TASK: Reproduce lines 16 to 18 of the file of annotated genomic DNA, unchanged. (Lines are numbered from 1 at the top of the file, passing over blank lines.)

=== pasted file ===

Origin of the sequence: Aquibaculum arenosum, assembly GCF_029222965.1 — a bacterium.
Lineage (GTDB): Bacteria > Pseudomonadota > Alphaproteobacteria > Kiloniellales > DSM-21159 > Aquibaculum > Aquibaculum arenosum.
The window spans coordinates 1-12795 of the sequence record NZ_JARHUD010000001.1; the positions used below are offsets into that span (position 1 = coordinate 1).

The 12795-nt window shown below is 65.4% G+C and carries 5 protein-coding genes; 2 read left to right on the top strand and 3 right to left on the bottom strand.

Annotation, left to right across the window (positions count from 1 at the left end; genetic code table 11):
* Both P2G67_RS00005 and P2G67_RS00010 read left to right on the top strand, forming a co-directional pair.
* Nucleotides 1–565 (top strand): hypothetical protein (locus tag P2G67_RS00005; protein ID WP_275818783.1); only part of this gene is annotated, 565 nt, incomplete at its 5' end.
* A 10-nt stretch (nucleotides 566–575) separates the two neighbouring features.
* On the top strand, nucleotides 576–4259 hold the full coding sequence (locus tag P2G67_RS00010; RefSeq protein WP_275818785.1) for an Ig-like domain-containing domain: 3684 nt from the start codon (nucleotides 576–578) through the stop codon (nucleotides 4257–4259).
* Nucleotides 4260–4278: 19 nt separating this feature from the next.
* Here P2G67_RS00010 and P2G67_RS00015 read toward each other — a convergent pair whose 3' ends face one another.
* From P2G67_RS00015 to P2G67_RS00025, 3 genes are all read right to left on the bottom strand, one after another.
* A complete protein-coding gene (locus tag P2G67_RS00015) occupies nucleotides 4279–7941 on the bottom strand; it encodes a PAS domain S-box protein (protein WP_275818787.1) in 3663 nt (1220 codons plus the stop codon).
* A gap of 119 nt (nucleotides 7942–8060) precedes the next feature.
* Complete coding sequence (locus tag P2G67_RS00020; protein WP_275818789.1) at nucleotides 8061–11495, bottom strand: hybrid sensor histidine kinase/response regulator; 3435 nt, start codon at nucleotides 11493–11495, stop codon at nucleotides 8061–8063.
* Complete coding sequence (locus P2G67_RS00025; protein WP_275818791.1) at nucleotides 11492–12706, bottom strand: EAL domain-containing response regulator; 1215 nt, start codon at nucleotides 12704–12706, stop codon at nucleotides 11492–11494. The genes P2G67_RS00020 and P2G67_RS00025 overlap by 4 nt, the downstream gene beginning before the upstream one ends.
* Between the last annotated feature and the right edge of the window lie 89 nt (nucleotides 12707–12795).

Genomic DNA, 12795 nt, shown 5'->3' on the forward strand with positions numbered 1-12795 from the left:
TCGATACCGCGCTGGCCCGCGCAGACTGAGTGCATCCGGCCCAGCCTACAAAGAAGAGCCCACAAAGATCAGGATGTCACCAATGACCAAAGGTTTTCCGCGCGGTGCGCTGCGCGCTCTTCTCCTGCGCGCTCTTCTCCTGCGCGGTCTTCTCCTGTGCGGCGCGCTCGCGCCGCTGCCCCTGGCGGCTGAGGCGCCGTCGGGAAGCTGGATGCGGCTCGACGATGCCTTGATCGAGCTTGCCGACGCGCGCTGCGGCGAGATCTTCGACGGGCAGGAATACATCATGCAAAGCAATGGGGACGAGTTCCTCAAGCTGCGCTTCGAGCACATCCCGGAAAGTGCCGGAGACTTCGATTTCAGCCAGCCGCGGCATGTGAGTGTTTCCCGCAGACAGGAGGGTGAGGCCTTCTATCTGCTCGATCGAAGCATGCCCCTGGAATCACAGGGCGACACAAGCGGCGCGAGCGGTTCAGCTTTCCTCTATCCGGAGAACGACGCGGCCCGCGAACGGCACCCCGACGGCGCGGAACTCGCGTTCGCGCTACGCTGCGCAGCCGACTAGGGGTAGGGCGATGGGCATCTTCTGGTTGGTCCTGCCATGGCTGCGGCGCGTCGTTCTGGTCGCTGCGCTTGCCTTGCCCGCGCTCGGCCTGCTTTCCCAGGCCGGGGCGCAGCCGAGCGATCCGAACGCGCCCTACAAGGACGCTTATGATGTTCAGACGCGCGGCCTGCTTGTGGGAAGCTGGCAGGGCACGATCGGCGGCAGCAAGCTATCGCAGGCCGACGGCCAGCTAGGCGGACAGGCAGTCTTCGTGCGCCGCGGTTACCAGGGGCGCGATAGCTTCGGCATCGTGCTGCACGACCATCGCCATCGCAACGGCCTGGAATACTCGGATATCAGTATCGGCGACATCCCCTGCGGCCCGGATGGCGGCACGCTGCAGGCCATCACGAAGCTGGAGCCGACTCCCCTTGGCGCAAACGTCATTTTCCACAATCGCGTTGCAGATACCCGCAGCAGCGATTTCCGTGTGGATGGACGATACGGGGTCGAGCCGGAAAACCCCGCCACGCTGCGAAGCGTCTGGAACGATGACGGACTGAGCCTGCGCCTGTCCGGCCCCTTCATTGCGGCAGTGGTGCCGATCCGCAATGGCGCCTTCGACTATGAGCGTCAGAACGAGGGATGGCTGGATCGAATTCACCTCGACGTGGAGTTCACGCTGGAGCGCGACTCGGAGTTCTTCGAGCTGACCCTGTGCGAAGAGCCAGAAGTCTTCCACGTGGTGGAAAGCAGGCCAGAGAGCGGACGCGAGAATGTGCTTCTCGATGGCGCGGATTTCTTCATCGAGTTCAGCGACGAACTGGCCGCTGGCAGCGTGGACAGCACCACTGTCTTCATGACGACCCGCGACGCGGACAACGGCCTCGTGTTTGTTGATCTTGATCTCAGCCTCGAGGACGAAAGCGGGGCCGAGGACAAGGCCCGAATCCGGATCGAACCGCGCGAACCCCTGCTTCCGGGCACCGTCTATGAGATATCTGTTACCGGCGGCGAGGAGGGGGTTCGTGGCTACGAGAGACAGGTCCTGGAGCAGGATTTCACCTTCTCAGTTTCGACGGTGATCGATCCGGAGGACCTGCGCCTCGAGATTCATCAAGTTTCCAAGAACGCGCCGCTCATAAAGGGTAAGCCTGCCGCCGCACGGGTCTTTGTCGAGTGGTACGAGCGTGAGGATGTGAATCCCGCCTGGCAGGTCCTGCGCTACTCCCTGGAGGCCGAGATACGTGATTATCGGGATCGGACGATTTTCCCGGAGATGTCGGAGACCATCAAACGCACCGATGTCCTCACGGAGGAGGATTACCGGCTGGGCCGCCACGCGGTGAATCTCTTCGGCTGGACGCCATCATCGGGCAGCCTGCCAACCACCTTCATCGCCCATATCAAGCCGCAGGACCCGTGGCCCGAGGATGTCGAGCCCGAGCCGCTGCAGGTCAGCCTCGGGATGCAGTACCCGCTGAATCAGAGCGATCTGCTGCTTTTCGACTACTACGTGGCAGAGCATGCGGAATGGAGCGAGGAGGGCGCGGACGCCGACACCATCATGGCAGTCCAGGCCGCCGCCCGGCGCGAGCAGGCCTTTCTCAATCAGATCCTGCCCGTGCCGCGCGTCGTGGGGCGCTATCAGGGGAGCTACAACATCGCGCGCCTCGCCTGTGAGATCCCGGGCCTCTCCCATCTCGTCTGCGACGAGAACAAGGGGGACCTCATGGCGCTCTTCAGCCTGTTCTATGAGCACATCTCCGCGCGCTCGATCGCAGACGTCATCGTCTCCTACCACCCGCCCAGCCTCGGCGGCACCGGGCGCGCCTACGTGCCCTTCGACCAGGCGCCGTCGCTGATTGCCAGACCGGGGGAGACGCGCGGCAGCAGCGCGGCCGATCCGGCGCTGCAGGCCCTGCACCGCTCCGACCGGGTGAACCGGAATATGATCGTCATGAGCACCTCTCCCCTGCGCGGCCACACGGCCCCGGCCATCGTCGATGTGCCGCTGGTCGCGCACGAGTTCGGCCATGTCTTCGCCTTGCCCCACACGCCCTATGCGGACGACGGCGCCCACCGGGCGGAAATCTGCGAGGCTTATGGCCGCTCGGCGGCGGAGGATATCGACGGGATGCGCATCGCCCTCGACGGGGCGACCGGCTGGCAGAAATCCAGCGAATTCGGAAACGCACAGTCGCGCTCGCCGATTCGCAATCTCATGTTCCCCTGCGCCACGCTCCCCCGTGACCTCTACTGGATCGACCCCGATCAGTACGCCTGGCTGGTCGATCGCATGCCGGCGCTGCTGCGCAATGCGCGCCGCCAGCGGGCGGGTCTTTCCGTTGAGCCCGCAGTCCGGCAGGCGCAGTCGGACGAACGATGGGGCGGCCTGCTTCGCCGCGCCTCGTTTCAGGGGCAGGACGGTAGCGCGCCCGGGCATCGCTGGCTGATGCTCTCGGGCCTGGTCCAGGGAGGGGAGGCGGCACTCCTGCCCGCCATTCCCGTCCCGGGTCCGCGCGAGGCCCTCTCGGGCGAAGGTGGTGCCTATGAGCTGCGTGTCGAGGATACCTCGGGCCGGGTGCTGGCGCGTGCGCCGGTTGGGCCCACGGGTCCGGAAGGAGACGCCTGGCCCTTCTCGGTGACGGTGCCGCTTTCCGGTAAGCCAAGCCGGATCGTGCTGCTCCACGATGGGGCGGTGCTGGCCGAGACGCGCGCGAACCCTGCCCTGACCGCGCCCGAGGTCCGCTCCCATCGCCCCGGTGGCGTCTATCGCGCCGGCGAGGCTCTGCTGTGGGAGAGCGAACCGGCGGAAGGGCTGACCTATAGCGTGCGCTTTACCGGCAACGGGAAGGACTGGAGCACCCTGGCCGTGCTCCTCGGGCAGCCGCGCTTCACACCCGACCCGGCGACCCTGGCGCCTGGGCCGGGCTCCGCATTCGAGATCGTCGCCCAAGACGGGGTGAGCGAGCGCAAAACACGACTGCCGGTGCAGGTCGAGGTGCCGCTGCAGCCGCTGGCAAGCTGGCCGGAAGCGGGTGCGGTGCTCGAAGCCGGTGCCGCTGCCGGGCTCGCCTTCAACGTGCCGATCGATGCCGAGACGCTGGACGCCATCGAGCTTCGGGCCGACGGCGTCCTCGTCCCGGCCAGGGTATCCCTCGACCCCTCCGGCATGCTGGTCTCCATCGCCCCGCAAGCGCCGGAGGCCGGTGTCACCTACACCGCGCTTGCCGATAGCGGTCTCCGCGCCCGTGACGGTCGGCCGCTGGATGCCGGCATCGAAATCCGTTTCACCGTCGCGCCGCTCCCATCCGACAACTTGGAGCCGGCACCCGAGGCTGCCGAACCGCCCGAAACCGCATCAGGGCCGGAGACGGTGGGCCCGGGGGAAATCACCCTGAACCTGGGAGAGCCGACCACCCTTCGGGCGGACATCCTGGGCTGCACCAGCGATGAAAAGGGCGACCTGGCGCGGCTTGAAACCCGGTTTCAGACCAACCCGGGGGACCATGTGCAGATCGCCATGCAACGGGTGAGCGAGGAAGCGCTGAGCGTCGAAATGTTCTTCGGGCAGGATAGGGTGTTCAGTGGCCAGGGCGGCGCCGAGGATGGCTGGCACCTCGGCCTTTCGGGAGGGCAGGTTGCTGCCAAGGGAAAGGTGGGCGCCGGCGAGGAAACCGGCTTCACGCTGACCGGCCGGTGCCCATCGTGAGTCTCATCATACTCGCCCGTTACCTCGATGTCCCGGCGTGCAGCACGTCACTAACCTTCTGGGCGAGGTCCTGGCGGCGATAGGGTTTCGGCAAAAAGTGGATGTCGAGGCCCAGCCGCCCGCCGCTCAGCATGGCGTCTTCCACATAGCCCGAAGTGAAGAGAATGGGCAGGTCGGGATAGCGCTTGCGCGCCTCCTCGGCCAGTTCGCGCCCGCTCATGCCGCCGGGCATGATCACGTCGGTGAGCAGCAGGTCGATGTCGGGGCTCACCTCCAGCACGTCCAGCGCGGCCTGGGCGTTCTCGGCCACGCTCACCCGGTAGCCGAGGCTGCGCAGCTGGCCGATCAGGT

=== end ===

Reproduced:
* Complete coding sequence (locus P2G67_RS00025; protein WP_275818791.1) at nucleotides 11492–12706, bottom strand: EAL domain-containing response regulator; 1215 nt, start codon at nucleotides 12704–12706, stop codon at nucleotides 11492–11494. The genes P2G67_RS00020 and P2G67_RS00025 overlap by 4 nt, the downstream gene beginning before the upstream one ends.
* Between the last annotated feature and the right edge of the window lie 89 nt (nucleotides 12707–12795).

Genomic DNA, 12795 nt, shown 5'->3' on the forward strand with positions numbered 1-12795 from the left: